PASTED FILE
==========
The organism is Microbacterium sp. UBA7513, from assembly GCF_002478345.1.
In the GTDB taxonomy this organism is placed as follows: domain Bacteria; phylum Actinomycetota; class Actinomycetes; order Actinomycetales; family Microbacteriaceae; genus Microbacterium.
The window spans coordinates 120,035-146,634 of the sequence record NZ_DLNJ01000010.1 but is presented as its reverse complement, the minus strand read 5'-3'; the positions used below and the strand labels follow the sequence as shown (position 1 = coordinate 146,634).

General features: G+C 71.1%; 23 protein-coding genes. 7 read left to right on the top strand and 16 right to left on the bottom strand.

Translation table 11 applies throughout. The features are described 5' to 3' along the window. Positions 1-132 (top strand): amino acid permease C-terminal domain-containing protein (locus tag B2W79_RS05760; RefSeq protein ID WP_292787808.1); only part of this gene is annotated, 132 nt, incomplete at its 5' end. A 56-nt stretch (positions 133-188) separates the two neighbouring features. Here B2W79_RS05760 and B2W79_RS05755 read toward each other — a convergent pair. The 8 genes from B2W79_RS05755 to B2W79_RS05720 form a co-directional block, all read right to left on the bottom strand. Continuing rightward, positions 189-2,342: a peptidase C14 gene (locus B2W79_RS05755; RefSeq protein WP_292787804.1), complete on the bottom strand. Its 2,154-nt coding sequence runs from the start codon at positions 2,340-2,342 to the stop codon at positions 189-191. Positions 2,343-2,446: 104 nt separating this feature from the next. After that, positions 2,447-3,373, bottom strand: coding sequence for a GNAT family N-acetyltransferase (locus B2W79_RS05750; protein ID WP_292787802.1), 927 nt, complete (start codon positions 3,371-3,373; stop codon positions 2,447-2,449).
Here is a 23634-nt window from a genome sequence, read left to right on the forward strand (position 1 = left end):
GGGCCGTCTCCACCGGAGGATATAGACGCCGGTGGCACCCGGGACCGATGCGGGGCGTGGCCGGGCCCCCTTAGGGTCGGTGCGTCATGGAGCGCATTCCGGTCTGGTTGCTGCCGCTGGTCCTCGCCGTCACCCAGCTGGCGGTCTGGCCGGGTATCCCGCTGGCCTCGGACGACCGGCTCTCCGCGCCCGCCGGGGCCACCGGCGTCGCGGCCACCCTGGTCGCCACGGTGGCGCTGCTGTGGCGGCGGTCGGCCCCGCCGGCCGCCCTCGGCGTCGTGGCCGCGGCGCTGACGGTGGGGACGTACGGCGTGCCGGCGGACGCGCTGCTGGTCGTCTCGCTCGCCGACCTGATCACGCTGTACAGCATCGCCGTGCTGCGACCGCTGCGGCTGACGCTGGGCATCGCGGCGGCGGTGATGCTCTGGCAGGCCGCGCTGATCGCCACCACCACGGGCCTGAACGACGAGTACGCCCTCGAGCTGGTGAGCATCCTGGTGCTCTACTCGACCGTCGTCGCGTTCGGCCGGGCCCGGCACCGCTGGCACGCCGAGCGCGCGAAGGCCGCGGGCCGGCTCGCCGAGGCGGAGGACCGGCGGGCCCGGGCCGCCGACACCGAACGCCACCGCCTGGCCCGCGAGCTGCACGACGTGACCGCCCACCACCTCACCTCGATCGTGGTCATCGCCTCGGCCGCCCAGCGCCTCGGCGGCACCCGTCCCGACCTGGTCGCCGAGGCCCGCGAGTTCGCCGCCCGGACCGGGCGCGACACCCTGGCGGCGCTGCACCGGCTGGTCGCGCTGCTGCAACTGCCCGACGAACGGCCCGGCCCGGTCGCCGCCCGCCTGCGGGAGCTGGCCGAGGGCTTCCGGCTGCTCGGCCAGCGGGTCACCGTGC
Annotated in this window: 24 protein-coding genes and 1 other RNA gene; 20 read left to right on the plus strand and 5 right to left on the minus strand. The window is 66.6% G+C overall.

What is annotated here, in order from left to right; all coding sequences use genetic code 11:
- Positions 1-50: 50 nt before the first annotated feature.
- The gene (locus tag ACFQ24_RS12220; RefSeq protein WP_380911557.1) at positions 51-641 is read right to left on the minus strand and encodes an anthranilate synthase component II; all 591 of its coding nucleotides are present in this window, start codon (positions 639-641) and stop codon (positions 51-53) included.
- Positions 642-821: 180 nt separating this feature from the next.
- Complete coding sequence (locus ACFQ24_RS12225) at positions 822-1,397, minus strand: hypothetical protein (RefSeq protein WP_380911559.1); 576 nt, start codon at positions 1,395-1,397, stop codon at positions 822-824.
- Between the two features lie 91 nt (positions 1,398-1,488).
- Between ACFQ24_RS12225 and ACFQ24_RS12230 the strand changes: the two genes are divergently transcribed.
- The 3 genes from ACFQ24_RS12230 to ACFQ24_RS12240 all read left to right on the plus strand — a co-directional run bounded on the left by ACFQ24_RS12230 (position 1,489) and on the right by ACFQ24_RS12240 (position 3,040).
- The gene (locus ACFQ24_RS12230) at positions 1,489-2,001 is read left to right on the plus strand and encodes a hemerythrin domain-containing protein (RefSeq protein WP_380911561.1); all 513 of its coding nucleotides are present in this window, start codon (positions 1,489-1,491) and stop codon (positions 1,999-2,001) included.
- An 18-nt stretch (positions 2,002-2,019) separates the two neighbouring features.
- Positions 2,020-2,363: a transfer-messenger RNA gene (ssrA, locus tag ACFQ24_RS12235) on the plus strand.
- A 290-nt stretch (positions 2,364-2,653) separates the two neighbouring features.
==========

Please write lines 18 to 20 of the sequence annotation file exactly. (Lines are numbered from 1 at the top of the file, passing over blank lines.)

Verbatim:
- An 18-nt stretch (positions 2,002-2,019) separates the two neighbouring features.
- Positions 2,020-2,363: a transfer-messenger RNA gene (ssrA, locus tag ACFQ24_RS12235) on the plus strand.
- A 290-nt stretch (positions 2,364-2,653) separates the two neighbouring features.